In Kanpur, India, thousands of followers of the self-proclaimed godman Shobhan Sarkar showed up at his funeral. That wasn’t supposed to happen, because the area is under lockdown orders due to the pandemic. Police were powerless when faced with a mob that would follow neither reason nor direction. Said one law-enforcement officer,
“We tried to prevent the crowds but could not stop them from reaching the ashram. We made public announcements that only 20 people are allowed [at the] cremation/funeral but no one paid heed.”
But this isn’t over yet, he added:
“We have booked 4,100 [for] lockdown violation and we will identify them through video footage.”
In 2013 he caught the ear of government officials with a tale of a gold treasure buried on the dilapidated estate of Ram Baksh Singh, a 19th-century leader and folk hero. The location of the hoard, Sarkar said, had come to him in a vision. The origin of the gold was just as precious as the metal:
“It is the blood of my gurus which turned into gold. The blood drops had fallen on the earth when the mosquitoes had bitten my gurus.”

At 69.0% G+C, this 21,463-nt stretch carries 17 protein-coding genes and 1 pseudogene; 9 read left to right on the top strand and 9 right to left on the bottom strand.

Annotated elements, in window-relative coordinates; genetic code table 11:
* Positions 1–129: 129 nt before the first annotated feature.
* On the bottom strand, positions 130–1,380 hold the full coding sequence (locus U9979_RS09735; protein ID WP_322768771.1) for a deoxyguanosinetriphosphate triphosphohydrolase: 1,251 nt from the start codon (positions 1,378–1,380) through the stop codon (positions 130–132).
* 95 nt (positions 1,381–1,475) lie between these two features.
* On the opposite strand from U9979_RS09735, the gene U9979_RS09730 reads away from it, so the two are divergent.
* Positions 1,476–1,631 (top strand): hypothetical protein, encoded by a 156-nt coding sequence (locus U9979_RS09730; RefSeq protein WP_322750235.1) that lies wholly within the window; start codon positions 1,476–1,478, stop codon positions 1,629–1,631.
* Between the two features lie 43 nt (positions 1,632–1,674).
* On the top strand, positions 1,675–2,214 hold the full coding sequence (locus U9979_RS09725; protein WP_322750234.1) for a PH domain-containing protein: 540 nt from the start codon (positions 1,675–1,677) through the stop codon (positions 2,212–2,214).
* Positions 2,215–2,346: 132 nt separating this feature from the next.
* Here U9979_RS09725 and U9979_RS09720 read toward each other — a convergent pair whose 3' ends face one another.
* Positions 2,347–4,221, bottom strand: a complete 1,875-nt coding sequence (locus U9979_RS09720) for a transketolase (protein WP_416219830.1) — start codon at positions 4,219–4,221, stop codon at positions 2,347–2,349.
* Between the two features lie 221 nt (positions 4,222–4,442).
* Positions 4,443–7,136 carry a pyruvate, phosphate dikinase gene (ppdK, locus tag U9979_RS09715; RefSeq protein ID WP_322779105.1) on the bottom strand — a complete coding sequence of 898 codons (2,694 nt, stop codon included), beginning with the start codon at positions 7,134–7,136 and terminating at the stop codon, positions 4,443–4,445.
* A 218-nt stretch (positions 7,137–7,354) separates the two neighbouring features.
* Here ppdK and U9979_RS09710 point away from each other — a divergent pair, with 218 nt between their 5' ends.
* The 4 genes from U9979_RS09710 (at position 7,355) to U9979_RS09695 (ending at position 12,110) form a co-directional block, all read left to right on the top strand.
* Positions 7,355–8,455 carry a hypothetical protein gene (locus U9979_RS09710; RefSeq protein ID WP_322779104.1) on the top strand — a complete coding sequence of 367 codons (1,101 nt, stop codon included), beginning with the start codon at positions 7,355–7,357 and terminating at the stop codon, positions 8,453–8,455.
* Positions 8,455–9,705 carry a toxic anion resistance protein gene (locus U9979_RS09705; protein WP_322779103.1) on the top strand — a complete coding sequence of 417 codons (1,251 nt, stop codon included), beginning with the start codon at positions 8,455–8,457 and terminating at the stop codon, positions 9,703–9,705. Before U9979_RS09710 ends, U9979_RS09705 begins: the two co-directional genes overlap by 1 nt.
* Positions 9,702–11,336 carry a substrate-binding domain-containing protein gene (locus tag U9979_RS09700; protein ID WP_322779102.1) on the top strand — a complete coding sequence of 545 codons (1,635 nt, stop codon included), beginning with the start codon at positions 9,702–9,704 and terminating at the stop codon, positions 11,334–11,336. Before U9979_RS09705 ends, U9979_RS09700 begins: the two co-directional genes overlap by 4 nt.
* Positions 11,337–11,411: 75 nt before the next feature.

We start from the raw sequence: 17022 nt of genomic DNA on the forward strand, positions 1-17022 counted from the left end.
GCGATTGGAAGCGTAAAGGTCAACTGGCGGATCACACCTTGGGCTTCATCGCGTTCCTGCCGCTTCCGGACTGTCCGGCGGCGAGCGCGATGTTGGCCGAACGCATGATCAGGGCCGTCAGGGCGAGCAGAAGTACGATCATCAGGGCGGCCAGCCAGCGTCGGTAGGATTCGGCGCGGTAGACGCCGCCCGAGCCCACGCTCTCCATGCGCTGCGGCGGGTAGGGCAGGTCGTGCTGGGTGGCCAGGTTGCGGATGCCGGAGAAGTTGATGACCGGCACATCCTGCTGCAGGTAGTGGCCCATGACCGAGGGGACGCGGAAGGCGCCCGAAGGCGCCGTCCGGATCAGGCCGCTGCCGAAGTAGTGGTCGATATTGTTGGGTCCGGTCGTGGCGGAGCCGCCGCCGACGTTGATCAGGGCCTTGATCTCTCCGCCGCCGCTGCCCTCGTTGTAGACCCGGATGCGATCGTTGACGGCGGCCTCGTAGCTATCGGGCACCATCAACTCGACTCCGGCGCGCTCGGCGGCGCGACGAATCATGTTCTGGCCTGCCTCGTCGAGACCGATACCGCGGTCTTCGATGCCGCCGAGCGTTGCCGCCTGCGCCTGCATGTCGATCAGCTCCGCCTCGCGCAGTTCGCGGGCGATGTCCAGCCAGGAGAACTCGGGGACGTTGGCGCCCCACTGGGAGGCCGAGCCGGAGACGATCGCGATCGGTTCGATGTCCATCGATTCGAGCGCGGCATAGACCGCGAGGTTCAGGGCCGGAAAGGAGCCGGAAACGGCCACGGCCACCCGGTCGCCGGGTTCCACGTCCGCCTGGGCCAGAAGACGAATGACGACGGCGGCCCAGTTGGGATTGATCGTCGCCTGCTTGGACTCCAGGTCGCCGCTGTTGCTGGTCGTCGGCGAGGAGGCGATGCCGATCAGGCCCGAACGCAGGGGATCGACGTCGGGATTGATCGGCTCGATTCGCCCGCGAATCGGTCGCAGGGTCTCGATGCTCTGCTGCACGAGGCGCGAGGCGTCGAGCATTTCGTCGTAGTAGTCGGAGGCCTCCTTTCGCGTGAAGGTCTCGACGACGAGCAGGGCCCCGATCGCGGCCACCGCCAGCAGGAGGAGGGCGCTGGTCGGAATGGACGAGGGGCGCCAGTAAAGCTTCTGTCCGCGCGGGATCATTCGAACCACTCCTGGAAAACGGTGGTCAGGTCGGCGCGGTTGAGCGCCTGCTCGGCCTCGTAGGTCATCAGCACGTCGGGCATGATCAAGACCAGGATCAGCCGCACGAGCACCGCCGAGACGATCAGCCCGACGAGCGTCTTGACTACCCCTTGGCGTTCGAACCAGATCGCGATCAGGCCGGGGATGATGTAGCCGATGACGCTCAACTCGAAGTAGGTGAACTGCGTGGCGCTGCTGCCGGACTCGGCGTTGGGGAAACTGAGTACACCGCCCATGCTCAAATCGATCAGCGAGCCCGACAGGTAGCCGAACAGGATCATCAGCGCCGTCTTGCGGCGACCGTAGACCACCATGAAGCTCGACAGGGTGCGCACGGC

Somehow, the gold had then multiplied into a colossal cache of a thousand tons, Sarkar claimed.
Singh himself also visited the seer’s dreams:
“He comes to me on a white horse and requests me to liberate him from the cycle of birth and death. He is the custodian of the treasure. But he is tired of protecting it. He wants me to ask the Government of India to take it and improve the economy of the country.”
Free gold! Let the digging begin!
No, seriously. That’s what authorities at the national level decreed should happen.
“If this gold hunt ends in finding even a kilo of the yellow, we are doomed. An already overtly superstitious country will rush to self-declared saints and shower them with gold.”
The writer need not have worried. Government workers with spades were dispatched to the location, where they dug and dug, and after a month they’d uncovered… some bricks and old pottery fragments. No gold.
That took some of the sheen off of Sarkar’s image, but the godman held the fascination of tens of thousands who still believed his wild yarns, and who thronged to his ashram when he died, as if to prove that they could, too.